It specify kernel behavior on panic. By default, the kernel will not reboot after a panic, but this option will cause a kernel reboot after N seconds. For example following boot parameter will force to reboot Linux after 10 seconds.
Open /etc/sysctl.conf file
# vi /etc/sysctl.conf
When kernel panic’s, reboot after 10 second delay
kernel.panic = 10
Save the file.
You can do this on the fly also,by editing the GRUB
While Grub loads edit and append the following to the KERNEL line
Alternatively, you may want to enable and use magic system request keys (SysRq).
Linux kernel includes magic system request keys. It was originally developed for kernel hackers. However, you can use this hack to reboot, shutdown or halt computer safely (remember safe reboot/shutdown == flush filesystem buffers and unmount file system and then reboot so that data loss can be avoided).
This is quite useful when Linux based system is not available after boot or after a X server crashed ( svgalib program crashes) or no display on screen. Sysrq key combo forces the kernel to respond it regardless of whatever else it is doing, unless it is completely locked up (dead).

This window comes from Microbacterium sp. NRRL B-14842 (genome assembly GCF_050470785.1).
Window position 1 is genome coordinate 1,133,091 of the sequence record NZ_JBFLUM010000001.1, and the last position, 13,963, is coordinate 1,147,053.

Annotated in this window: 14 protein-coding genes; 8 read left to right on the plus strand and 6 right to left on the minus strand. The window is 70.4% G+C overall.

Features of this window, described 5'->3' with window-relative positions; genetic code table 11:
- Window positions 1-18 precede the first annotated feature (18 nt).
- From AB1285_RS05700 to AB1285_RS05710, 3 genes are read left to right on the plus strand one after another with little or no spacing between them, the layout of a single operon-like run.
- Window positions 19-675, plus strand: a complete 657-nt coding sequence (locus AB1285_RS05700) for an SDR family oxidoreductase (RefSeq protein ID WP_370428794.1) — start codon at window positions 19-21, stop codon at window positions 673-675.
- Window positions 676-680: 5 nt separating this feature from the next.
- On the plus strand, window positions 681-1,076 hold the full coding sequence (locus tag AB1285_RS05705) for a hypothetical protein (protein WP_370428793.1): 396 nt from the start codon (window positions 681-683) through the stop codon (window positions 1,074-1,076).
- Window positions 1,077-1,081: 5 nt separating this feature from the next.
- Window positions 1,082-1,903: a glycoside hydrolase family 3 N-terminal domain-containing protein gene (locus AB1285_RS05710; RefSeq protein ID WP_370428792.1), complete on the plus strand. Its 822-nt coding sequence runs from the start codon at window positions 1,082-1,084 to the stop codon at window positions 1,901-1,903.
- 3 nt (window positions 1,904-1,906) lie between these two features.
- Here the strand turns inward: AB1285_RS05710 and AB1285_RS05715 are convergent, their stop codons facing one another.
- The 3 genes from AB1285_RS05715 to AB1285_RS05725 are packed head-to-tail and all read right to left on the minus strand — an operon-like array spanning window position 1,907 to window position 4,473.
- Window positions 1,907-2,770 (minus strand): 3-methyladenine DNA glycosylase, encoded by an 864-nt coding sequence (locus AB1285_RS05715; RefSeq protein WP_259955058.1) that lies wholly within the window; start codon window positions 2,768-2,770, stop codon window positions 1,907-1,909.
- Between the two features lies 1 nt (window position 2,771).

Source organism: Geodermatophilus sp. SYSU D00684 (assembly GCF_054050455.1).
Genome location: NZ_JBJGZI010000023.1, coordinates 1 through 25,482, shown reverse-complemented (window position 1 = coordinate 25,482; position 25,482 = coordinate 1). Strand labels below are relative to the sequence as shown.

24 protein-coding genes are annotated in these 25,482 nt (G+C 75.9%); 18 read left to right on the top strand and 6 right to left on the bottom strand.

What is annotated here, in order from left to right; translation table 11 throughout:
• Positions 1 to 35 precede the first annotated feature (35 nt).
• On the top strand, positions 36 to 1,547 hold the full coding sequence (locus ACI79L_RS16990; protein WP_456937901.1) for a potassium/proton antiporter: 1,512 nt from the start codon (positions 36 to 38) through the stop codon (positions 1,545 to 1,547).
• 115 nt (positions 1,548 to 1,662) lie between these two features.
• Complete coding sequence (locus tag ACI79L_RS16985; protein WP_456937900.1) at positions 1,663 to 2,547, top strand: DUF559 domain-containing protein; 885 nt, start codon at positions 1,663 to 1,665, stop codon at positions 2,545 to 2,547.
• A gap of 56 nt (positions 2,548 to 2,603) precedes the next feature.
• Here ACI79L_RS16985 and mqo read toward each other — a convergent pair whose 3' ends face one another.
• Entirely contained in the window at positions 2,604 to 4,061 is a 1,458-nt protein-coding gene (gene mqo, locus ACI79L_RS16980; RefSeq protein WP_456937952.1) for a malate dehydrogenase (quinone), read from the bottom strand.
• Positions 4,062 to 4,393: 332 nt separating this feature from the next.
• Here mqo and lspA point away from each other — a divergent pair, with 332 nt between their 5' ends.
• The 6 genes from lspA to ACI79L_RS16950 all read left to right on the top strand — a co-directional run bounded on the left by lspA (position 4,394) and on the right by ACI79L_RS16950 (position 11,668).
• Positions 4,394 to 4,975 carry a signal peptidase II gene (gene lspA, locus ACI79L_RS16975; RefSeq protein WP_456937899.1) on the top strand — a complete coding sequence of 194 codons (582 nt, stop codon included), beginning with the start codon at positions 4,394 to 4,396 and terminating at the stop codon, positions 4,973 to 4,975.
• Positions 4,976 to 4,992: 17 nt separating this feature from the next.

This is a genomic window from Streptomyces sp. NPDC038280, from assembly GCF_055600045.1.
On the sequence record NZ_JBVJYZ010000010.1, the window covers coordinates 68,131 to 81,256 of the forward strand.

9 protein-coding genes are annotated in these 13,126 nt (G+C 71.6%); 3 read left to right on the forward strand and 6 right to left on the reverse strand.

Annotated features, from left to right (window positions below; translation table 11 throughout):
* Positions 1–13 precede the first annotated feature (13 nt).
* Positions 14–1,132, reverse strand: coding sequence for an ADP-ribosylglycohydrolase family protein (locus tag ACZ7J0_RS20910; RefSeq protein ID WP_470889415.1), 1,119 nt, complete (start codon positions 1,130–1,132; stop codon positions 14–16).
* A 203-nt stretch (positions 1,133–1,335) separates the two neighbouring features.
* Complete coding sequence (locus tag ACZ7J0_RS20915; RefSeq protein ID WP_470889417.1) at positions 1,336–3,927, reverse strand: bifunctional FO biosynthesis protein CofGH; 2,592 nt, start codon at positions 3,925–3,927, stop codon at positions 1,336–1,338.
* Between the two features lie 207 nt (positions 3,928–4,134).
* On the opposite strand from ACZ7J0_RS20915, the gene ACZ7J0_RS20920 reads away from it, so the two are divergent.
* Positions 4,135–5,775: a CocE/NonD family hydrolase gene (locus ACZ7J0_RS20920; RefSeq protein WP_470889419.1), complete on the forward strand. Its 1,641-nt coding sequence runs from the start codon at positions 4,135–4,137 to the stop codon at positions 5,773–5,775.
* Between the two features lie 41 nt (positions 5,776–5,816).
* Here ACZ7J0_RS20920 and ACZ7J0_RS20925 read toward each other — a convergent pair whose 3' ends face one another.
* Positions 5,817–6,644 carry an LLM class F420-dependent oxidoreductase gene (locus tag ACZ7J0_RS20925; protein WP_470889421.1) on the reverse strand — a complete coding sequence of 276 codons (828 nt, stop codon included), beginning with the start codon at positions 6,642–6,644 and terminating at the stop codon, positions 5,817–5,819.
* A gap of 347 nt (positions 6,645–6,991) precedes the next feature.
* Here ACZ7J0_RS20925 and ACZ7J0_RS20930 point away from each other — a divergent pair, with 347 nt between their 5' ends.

Using further extension to iptables called ipt_sysrq (new iptables target), which allows you to do the same as the magic sysrq key on a keyboard does, but over the network. So if your network server is not responding you can still reboot it. Please note that Magic SysRq support need to be compiled in your kernel. You need to say “yes” to ‘Magic SysRq key (CONFIG_MAGIC_SYSRQ)’ when configuring the kernel. I’m assuming that you have Magic SysRq key’ support is compiled in your kernel.
Enable sysrq keys
By default it is not enabled on many Linux distributions. Add or modify following line (as soon as new Linux system installed) /etc/systctl.conf: